Transforming Second Court for the 21st century

"We wanted to create a modern, welcoming environment"

This summer, St John’s will be undertaking the most significant building project since the Old Divinity School redevelopment – a new social area that will revolutionise Second Court. Louise Hanzlik talks to Domestic Bursar Helen Murley and Tim Waters, Head of College Buildings, about the new Community Hub.

For more than 400 years Second Court has been at the centre of College life, soaking up the hustle and bustle under the proud gaze of its benefactress Mary Talbot, Countess of Shrewsbury, whose statue sits in the western gatehouse leading into Third Court.

Described as ‘the finest Tudor Court in England’, Second Court has remained practically unchanged since 1602. That is, until now - with plans to transform the space with the addition of a sleek 21st-century Community Hub.

The project will revamp the south-west corner of the Court into a contemporary social centre, where the College community can meet, eat, drink, socialise, teach and work. The Buttery Dining Room (BDR) will be demolished, and in its place an airy dining space will be built, along with a café, bar and outdoor seated patio area. The bar will be relocated to where the JCR now stands, and the café will move to the current bar site.

It is the biggest building project since the major restoration of the Old Divinity School in 2012.

Hub team
Members of the Community Hub Working Group, including (front row, from second left) Tim Waters, Heather Hancock and Helen Murley. Credit: Nordin Ćatić

Since planning permission and Listed Building Consent were granted in November, the College has finalised its Community Hub designs and moved forward with this ambitious project, first envisaged over five years ago. Work is due to start on site in August, with the goal of opening the Hub by the end of summer 2022, ready for the new academic year.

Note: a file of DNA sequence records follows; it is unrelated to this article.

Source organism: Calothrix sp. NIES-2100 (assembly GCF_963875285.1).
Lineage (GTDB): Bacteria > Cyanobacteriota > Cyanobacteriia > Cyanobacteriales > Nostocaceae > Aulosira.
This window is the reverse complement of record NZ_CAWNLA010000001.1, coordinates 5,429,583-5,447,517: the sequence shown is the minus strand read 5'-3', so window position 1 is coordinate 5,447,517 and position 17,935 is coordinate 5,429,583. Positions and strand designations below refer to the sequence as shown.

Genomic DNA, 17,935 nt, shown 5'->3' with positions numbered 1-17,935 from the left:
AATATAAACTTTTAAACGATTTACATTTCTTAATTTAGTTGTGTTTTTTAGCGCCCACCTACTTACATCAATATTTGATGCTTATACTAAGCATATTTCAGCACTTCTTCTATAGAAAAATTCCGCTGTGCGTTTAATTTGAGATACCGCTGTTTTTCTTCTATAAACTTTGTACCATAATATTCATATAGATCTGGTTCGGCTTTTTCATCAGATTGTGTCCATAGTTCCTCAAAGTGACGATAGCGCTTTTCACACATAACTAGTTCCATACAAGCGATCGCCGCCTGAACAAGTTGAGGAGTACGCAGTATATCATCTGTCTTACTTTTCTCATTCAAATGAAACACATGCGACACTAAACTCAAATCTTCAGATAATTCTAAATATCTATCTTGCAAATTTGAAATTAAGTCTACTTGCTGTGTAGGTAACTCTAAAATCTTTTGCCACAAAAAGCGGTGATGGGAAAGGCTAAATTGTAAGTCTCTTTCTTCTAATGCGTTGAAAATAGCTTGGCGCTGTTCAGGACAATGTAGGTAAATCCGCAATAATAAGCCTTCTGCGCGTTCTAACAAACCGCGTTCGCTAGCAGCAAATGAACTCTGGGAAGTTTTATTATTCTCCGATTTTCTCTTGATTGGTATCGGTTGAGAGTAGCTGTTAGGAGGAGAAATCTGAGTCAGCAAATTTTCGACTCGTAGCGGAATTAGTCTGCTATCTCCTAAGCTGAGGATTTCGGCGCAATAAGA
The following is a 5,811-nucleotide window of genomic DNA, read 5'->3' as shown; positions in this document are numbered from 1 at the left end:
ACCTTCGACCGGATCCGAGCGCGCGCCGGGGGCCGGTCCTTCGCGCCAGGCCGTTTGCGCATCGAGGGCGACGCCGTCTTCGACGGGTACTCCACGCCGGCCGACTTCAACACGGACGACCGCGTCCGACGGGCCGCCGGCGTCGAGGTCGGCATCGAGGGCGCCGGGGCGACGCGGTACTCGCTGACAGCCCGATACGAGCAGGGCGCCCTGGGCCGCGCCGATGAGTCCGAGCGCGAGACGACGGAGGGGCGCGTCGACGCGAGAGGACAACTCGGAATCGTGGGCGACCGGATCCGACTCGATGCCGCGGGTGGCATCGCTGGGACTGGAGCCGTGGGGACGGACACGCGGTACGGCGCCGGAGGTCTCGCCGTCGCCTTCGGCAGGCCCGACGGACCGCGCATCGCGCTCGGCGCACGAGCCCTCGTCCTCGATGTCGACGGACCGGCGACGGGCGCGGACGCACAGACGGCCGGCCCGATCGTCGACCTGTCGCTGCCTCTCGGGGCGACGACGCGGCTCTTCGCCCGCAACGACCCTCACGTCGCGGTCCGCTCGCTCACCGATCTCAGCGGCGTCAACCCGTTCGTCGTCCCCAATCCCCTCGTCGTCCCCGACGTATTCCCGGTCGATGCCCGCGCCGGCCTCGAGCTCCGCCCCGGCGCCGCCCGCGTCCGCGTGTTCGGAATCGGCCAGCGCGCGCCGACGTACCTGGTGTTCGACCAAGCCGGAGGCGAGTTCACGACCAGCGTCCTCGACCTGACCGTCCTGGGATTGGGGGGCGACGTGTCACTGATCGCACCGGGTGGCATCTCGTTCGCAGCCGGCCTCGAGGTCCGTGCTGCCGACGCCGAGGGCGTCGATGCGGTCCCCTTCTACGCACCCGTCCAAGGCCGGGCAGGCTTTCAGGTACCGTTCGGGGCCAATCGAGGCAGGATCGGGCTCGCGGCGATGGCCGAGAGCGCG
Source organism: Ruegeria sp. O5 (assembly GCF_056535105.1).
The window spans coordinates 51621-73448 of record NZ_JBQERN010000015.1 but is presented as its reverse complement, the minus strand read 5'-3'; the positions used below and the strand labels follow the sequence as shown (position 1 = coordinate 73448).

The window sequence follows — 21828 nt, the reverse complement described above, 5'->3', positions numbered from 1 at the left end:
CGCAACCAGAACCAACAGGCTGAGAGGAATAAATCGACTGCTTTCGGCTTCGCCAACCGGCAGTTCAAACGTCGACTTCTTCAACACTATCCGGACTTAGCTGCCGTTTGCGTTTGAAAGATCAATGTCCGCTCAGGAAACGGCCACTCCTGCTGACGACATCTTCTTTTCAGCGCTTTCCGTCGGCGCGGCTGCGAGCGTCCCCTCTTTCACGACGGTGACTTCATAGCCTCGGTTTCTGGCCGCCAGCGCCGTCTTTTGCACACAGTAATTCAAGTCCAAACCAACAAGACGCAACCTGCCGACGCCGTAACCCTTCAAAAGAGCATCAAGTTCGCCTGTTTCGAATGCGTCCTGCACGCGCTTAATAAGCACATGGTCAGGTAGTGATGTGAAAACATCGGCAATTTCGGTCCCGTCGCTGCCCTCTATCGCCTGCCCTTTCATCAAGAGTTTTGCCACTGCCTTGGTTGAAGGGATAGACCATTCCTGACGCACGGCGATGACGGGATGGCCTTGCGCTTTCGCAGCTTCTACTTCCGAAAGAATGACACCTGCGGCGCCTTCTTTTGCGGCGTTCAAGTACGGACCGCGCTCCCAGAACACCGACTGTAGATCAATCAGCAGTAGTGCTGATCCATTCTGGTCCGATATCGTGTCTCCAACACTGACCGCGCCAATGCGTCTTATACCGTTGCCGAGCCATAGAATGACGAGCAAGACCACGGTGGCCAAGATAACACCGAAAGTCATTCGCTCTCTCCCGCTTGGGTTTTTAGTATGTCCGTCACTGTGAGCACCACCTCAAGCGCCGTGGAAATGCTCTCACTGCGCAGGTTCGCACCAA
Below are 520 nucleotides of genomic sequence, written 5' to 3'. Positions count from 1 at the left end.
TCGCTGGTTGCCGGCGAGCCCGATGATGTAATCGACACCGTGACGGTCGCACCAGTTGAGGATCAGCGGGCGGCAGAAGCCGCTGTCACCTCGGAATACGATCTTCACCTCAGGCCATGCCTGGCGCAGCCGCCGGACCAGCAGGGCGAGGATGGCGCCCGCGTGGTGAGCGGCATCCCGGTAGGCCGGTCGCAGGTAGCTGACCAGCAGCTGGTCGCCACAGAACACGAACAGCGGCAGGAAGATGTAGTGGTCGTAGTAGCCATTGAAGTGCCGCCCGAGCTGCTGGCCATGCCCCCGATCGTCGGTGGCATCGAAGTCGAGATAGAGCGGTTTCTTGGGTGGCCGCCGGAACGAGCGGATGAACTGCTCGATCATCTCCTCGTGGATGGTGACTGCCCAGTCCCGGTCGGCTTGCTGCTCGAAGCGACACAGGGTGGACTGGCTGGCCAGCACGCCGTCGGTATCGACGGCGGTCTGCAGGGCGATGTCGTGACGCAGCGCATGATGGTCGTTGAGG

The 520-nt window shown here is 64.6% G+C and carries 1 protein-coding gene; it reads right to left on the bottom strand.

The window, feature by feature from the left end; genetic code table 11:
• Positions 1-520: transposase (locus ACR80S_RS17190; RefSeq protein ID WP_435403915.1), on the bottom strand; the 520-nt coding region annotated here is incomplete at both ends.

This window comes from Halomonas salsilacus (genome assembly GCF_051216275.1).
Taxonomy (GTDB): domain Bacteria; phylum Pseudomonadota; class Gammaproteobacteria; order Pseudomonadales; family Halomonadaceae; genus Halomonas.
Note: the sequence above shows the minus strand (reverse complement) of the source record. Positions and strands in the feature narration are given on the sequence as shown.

Helen Murley, Domestic Bursar, said: “We wanted to create a modern, welcoming environment where people can meet informally, have a coffee, talk to people, and do a bit of work if they want to. It’s for students, staff and Fellows, encouraging informal interaction between all College members. We hope that it will draw people in, and people will feel it’s for them, designed by them. 

“The first spade will go into the ground hopefully during the week beginning 2 August.”

The College Masterplan was developed between 2015 and 2017 by Allies and Morrison and landscape architects J&L Gibbons, working with a senior College team. The Community Hub design was developed by Cambridge-based architects MCW and the programme has been steered by project managers Turner and Townsend, working with a Community Hub Working Group drawn from Fellows, staff and students and chaired by Dr Frank Salmon before the Master, Heather Hancock, stepped into the role in 2020.

Builders are expected to be on site from July, and the BDR will be demolished in August when fewer people are around. The sets above the bar, BDR and JCR will all be vacated for the duration of the work and the College is taking the opportunity to refurbish all the rooms. 

"We’ve been supported by a really good Working Group of staff, students and Fellows"

So what can we expect? To start, the whole space will be better integrated and more accessible, with level paths, ramps, and level flooring throughout. The buildings have been designed with sustainability and minimal environmental impact in mind. The project aims to achieve a BREEAM Excellent rating for sustainability, which is the world’s leading sustainability assessment method for masterplanning projects and buildings.

The new light and airy dining space will have a feature green wall watered by rainwater from the new top-lit, freestanding, oak-framed roof. It will have better acoustics, an improved heating and lighting system and a fully glazed wall to the patio. There will also be enhanced food offerings, with a modern take on traditional dishes.